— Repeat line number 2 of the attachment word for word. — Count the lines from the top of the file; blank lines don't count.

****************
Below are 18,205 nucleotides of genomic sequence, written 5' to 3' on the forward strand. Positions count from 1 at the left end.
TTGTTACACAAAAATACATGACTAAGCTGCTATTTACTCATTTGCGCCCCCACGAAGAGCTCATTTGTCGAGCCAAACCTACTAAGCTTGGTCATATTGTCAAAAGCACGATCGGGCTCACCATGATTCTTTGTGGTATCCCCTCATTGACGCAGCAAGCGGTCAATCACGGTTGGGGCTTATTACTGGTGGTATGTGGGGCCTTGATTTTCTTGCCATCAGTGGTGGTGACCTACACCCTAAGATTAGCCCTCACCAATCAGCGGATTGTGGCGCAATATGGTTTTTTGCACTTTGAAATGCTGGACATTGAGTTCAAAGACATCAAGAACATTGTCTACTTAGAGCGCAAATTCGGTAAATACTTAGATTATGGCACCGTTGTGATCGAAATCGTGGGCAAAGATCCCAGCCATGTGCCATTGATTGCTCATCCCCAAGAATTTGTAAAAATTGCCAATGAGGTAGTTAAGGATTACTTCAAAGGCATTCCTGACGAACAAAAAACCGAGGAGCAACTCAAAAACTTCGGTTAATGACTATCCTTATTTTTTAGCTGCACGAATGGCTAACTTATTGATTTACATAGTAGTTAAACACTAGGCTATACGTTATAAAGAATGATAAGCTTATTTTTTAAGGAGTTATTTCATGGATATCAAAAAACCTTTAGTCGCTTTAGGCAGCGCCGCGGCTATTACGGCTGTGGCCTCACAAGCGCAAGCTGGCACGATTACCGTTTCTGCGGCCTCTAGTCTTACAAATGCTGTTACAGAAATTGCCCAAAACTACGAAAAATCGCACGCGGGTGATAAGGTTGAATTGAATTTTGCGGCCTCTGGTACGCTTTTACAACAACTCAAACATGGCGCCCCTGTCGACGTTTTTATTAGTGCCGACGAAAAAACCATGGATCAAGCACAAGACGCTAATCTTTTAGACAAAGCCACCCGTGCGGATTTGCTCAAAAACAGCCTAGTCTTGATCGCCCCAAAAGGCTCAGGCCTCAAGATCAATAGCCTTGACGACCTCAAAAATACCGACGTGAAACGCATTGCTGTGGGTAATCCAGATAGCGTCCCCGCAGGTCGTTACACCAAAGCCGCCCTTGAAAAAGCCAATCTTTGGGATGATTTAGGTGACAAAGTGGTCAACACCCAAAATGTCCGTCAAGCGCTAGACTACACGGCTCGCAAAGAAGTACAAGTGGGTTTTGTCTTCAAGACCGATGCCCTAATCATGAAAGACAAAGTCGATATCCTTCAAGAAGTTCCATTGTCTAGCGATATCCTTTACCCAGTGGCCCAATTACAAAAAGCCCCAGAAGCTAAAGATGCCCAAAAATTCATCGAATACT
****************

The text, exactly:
TTGTTACACAAAAATACATGACTAAGCTGCTATTTACTCATTTGCGCCCCCACGAAGAGCTCATTTGTCGAGCCAAACCTACTAAGCTTGGTCATATTGTCAAAAGCACGATCGGGCTCACCATGATTCTTTGTGGTATCCCCTCATTGACGCAGCAAGCGGTCAATCACGGTTGGGGCTTATTACTGGTGGTATGTGGGGCCTTGATTTTCTTGCCATCAGTGGTGGTGACCTACACCCTAAGATTAGCCCTCACCAATCAGCGGATTGTGGCGCAATATGGTTTTTTGCACTTTGAAATGCTGGACATTGAGTTCAAAGACATCAAGAACATTGTCTACTTAGAGCGCAAATTCGGTAAATACTTAGATTATGGCACCGTTGTGATCGAAATCGTGGGCAAAGATCCCAGCCATGTGCCATTGATTGCTCATCCCCAAGAATTTGTAAAAATTGCCAATGAGGTAGTTAAGGATTACTTCAAAGGCATTCCTGACGAACAAAAAACCGAGGAGCAACTCAAAAACTTCGGTTAATGACTATCCTTATTTTTTAGCTGCACGAATGGCTAACTTATTGATTTACATAGTAGTTAAACACTAGGCTATACGTTATAAAGAATGATAAGCTTATTTTTTAAGGAGTTATTTCATGGATATCAAAAAACCTTTAGTCGCTTTAGGCAGCGCCGCGGCTATTACGGCTGTGGCCTCACAAGCGCAAGCTGGCACGATTACCGTTTCTGCGGCCTCTAGTCTTACAAATGCTGTTACAGAAATTGCCCAAAACTACGAAAAATCGCACGCGGGTGATAAGGTTGAATTGAATTTTGCGGCCTCTGGTACGCTTTTACAACAACTCAAACATGGCGCCCCTGTCGACGTTTTTATTAGTGCCGACGAAAAAACCATGGATCAAGCACAAGACGCTAATCTTTTAGACAAAGCCACCCGTGCGGATTTGCTCAAAAACAGCCTAGTCTTGATCGCCCCAAAAGGCTCAGGCCTCAAGATCAATAGCCTTGACGACCTCAAAAATACCGACGTGAAACGCATTGCTGTGGGTAATCCAGATAGCGTCCCCGCAGGTCGTTACACCAAAGCCGCCCTTGAAAAAGCCAATCTTTGGGATGATTTAGGTGACAAAGTGGTCAACACCCAAAATGTCCGTCAAGCGCTAGACTACACGGCTCGCAAAGAAGTACAAGTGGGTTTTGTCTTCAAGACCGATGCCCTAATCATGAAAGACAAAGTCGATATCCTTCAAGAAGTTCCATTGTCTAGCGATATCCTTTACCCAGTGGCCCAATTACAAAAAGCCCCAGAAGCTAAAGATGCCCAAAAATTCATCGAATACT